In the 1990s, some of world music's most thoughtful compilations came from Music of the World, a small label based in Chapel Hill, NC. This lavish three-CD box set unites a variety of vocal-based music from around the world and breaks it down into one category per CD: traditional, sacred, and contemporary. The first two are closely connected -- all of the sacred or spiritual music heard on disc two is traditional rather than contemporary. Within each category, MOTW is quite broad-minded; the Traditional and Sacred discs, for example, boast artists with ties to India (the Katnataka College of Percussion), Colombia (Maria Olga Pineros), Laos (Khamvong Insixiengmai), Hungary (Voces Equales), and Africa (Dumisani Maraire, Ainu Center Choir). A cappella performances and tribal chanting abound on those discs, and when instruments are used, they're acoustic instruments. Meanwhile, the Contemporary disc becomes an eclectic survey of modern ethno-pop thanks to the inclusion of vocalists from Brazil (Boca Livre), Haiti (Boukan Ginen), Spain (Mayte Martin), Bulgaria (Folk Scat), Greece (Diaspora), and the Congo (Samba Ngo). On the Contemporary disc, MOTW isn't nearly as slick as it could have been -- nothing as high-tech as Algerian rai or Indian bangra is included. To say that the liner notes are thorough would be an understatement; MOTW includes a 52-page booklet that devotes at least half a page to each artist. For those who can afford to splurge on a three-CD set, Global Voices makes for consistently rewarding and unpredictable listening.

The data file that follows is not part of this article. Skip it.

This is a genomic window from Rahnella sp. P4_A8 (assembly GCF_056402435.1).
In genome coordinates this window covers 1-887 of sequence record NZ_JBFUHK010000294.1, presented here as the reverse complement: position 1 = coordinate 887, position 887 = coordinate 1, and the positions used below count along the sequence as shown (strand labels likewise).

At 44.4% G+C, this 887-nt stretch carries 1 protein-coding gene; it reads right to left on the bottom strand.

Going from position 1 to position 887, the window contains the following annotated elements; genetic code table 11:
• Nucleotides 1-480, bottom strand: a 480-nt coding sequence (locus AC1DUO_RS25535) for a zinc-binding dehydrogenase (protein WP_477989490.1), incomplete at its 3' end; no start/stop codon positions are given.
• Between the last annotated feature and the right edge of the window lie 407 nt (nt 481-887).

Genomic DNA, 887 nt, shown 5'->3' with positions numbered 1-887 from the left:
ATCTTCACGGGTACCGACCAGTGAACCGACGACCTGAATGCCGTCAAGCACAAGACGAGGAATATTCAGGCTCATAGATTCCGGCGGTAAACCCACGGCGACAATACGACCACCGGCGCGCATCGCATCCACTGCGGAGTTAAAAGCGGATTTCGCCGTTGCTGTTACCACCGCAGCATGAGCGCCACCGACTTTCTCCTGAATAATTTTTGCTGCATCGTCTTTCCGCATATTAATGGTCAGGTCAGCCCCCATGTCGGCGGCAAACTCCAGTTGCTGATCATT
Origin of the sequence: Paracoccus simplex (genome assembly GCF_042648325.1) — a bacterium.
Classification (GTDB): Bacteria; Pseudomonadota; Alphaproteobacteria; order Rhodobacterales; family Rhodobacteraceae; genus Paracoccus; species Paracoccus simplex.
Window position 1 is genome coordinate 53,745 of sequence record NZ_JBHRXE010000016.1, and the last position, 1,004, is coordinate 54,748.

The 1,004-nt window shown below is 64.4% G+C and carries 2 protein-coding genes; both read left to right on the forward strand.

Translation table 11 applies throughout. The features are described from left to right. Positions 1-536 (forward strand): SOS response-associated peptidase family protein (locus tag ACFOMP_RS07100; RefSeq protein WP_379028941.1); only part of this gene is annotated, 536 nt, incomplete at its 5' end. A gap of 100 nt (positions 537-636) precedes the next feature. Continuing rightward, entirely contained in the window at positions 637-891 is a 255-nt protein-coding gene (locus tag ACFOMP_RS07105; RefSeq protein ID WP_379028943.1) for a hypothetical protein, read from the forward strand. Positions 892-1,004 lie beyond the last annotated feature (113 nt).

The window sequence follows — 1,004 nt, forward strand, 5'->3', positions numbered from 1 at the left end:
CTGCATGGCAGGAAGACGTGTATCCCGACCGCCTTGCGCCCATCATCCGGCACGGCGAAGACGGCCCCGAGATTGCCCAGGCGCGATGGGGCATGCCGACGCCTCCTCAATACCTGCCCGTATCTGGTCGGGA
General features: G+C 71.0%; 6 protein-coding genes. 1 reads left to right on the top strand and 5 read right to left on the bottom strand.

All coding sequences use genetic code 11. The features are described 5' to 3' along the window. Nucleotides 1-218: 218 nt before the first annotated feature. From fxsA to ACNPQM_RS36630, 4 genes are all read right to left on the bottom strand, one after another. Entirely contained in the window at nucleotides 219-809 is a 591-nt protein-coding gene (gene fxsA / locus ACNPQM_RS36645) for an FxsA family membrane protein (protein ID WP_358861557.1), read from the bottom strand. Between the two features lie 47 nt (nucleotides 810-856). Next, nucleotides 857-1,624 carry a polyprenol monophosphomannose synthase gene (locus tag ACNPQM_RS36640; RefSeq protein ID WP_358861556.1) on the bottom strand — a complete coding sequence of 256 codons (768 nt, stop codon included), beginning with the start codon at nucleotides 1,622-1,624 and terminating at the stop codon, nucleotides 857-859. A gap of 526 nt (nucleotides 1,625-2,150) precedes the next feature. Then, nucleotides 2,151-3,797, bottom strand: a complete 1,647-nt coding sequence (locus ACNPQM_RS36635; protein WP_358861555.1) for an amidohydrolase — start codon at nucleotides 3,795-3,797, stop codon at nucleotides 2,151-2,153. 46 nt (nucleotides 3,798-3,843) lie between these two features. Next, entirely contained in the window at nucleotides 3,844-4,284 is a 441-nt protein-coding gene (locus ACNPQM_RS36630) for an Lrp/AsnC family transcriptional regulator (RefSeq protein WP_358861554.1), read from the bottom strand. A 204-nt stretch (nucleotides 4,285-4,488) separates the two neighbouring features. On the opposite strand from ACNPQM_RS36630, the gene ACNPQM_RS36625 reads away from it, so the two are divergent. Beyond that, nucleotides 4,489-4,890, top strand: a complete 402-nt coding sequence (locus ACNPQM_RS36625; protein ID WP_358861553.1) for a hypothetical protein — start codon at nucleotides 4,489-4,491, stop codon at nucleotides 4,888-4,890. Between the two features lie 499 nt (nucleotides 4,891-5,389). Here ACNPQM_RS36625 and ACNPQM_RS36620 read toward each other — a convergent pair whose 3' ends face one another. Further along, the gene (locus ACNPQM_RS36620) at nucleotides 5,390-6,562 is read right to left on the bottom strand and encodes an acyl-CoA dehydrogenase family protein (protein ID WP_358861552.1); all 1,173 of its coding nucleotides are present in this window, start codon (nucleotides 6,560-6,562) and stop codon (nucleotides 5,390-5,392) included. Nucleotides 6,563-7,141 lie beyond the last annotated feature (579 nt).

AllMusic Review by Alex Henderson
Track Listing - Disc 1
Track Listing - Disc 2
Track Listing - Disc 3